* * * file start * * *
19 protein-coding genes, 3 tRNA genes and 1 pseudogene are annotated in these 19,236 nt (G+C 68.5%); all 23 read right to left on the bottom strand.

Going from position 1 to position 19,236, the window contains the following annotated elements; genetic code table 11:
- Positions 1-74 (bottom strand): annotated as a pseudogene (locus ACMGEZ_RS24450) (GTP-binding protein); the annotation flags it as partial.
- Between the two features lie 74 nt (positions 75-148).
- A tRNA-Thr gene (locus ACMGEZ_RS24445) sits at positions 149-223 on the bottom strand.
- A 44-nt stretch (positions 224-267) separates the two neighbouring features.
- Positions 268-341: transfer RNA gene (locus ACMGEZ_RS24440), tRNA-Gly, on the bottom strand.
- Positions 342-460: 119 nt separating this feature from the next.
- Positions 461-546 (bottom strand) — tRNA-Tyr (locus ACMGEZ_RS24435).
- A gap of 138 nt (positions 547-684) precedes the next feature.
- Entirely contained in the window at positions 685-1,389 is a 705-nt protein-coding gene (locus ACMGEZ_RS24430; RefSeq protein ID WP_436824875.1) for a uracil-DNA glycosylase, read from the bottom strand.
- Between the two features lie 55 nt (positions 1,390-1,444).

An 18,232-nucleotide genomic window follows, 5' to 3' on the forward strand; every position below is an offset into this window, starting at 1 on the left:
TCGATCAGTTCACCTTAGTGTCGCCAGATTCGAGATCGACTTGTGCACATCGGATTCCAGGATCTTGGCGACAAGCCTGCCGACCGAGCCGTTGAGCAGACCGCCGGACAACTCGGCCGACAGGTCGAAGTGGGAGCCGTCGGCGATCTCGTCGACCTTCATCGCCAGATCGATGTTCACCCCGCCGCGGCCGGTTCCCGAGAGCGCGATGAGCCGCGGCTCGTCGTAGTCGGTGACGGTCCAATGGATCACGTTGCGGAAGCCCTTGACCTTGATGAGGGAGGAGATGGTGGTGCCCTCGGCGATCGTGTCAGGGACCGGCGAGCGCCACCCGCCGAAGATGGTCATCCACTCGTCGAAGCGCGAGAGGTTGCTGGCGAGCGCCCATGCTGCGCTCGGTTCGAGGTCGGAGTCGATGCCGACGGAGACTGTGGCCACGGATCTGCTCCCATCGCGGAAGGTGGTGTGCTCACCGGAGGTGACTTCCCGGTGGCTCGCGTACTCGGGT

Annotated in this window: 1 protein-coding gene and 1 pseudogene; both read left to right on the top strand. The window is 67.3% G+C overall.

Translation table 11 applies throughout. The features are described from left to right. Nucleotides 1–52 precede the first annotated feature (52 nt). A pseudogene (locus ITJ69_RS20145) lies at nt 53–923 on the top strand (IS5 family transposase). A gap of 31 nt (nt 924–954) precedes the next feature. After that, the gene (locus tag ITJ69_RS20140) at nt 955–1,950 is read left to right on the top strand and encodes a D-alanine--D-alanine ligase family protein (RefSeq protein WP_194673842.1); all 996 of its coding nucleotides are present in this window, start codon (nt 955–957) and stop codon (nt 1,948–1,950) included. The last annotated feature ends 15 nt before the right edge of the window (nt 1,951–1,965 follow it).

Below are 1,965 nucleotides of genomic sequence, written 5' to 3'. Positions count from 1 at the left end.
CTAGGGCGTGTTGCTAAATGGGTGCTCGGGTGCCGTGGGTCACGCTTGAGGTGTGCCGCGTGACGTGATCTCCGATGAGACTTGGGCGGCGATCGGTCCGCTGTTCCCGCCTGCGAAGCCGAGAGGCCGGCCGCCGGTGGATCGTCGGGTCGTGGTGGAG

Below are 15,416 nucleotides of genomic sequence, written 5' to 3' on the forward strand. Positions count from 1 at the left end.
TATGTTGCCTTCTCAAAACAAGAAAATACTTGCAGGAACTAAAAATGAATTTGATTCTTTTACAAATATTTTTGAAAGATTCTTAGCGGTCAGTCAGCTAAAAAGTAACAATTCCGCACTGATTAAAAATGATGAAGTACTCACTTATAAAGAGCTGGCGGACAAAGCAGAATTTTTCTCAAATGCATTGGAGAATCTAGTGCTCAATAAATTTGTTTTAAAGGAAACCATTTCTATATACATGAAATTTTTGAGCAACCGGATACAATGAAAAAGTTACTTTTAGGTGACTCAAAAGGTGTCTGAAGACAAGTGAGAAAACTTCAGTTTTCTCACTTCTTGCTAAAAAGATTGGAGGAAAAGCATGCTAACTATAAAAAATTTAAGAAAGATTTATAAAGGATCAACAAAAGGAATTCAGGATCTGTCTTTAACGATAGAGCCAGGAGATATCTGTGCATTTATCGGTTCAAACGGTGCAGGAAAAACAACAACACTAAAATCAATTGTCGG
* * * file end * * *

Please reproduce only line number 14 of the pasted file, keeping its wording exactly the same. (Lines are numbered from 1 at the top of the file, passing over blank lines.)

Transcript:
TCGATCAGTTCACCTTAGTGTCGCCAGATTCGAGATCGACTTGTGCACATCGGATTCCAGGATCTTGGCGACAAGCCTGCCGACCGAGCCGTTGAGCAGACCGCCGGACAACTCGGCCGACAGGTCGAAGTGGGAGCCGTCGGCGATCTCGTCGACCTTCATCGCCAGATCGATGTTCACCCCGCCGCGGCCGGTTCCCGAGAGCGCGATGAGCCGCGGCTCGTCGTAGTCGGTGACGGTCCAATGGATCACGTTGCGGAAGCCCTTGACCTTGATGAGGGAGGAGATGGTGGTGCCCTCGGCGATCGTGTCAGGGACCGGCGAGCGCCACCCGCCGAAGATGGTCATCCACTCGTCGAAGCGCGAGAGGTTGCTGGCGAGCGCCCATGCTGCGCTCGGTTCGAGGTCGGAGTCGATGCCGACGGAGACTGTGGCCACGGATCTGCTCCCATCGCGGAAGGTGGTGTGCTCACCGGAGGTGACTTCCCGGTGGCTCGCGTACTCGGGT